Spamming Netscape for Votes

SMS Text

Muhammad Saleem had an interesting [article]( on how Netscape is starting to become abused and spammed by users. A while back Netscape added a messaging feature that allowed users to send messages to each other, but now it is being used as a method for soliciting votes.

It seems Netscape is going to have to do something soon or else it is going to start getting out of hand. I myself rarely check my messages on Netscape, but every week I get tons of them and as Muhammad pointed out it is starting to get irritating. The main reason I think this is happening is because Netscape is a very friendly community and users feel they can send spam messages without making others angry.

Just like Digg, features are going to be used to spam and potentially benefit submitters. This is natural because of all the potential benefits of being on the homepage of Netscape. At the moment the community is pretty lenient based on my observations from a friendly message that I sent out promoting a link; other members accepted it with open arms. Although this is great, hopefully things will change in the near future or else Netscape will quickly get cluttered with junk stories.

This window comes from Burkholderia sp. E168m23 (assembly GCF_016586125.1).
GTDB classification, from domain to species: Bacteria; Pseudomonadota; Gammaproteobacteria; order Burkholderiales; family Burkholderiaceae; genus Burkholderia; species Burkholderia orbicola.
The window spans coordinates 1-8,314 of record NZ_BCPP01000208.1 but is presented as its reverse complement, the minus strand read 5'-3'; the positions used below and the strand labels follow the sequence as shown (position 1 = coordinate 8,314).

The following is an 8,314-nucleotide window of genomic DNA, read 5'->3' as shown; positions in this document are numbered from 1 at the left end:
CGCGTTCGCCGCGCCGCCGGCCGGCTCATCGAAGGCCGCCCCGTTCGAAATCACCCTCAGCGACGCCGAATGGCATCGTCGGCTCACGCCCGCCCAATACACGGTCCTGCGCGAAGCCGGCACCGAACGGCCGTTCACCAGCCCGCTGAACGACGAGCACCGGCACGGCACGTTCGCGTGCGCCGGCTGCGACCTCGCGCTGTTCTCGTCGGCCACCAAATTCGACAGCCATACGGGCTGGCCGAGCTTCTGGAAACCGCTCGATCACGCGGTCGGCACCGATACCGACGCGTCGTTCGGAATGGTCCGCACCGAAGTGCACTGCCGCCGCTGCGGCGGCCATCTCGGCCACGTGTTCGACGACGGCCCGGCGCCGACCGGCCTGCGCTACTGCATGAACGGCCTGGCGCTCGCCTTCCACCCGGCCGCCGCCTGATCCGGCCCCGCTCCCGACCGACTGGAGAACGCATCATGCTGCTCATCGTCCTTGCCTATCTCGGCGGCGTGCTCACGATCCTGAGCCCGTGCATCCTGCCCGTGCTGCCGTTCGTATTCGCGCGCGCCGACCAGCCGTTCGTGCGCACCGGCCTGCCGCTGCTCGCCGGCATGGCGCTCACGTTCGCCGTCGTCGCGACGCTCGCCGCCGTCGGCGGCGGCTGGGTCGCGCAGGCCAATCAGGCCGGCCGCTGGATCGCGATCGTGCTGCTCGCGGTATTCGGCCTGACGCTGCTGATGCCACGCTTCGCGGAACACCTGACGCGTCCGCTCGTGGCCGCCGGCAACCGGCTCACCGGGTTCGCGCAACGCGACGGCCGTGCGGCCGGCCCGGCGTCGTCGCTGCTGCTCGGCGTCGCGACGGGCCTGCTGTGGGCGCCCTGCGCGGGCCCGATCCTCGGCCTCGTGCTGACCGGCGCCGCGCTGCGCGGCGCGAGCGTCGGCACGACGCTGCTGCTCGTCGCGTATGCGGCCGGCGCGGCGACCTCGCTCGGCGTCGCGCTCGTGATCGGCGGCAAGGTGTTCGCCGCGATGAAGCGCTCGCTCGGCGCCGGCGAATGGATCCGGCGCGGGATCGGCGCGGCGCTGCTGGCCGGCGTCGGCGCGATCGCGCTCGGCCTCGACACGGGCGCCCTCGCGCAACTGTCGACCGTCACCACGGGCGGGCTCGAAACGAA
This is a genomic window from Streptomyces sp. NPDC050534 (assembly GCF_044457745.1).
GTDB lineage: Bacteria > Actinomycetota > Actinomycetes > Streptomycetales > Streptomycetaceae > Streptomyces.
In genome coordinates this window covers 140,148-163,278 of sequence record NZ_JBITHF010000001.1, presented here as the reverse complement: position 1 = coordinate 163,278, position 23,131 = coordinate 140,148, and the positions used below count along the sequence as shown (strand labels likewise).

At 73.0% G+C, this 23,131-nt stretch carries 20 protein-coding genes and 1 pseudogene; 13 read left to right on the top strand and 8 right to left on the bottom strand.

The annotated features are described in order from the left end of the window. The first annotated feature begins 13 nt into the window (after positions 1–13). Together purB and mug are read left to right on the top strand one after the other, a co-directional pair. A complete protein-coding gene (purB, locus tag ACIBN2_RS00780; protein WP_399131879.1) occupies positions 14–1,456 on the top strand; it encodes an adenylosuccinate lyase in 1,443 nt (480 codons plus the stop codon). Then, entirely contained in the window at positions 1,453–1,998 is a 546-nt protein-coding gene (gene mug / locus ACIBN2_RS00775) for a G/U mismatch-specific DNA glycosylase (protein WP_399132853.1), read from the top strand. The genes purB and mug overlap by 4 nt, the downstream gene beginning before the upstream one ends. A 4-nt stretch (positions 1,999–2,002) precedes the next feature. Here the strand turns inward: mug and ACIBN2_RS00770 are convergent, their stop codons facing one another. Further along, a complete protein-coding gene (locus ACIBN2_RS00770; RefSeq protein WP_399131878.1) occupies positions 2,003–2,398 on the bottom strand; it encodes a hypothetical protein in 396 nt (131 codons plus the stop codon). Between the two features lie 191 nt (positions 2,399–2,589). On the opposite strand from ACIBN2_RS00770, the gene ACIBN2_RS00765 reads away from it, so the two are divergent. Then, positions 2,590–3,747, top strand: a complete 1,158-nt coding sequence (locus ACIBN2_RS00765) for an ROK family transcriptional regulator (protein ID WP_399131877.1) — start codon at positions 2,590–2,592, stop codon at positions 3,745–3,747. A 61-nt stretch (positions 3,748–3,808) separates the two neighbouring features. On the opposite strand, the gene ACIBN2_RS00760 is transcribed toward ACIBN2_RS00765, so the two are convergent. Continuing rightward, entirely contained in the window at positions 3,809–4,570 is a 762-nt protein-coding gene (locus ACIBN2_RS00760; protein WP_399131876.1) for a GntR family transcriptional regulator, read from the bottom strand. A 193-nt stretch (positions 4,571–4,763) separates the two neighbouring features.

Neil Patel
Neil Patel is the co-founder of KISSmetrics, an analytics provider that helps companies make better business decisions. Neil also blogs about marketing and entrepreneurship at... Read Full Bio
Get the latest news from Search Engine Journal!
We value your privacy! See our policy here.
  • I used to detest spammers until I talked in-depth with a few at a WebmasterWorld PubCon. One made the point that spammers discover exploits and push them until the system improves. I thought it was an interesting point. Search is better now because Google had to work harder to combat keyword stuffing.
    I think the same is true for Digg and Netscape. I really feel that connecting people to identity is the biggest key to solving spam on user validation systems. It’s much harder to spam a system if there are layers of id verification connected to a user. Perhaps verification could be established via a bank account ala PayPal or by pasting a verification script in a blog. Perhaps systems could be smart enough to separate verified member votes from unverified accounts. Bottom line is we need trust systems for voting to be relevant.

  • Trish Austin

    There is one flaw in all of this. ‘Someone’ is assuming that netscape users are easily manipulated by ‘spamming.’ Now I haven’t required a baby sitter for some years now, and rather take offense that ‘someone’ thinks I need protecting. I know how to use the block feature, and I know how to delete a message. I also ‘vote’ for my choices, not someone else’s. ‘Someone’ is being a might arrogant to assume what I do or do not want in my message area.

  • John Q

    I agree with Trish. This “Nannyscape” approach is ridiculous. If you don’t want to receive unsolicited message than simply configure your account to not accept messages from people who aren’t in your “mutual friends” list. If a mutual friend sends you messages you don’t like then remove them from your mutual friends list. As a last resort you can even block people. As for not having too many “junk” stories, don’t forget that one man’s trash is another man’s treasure.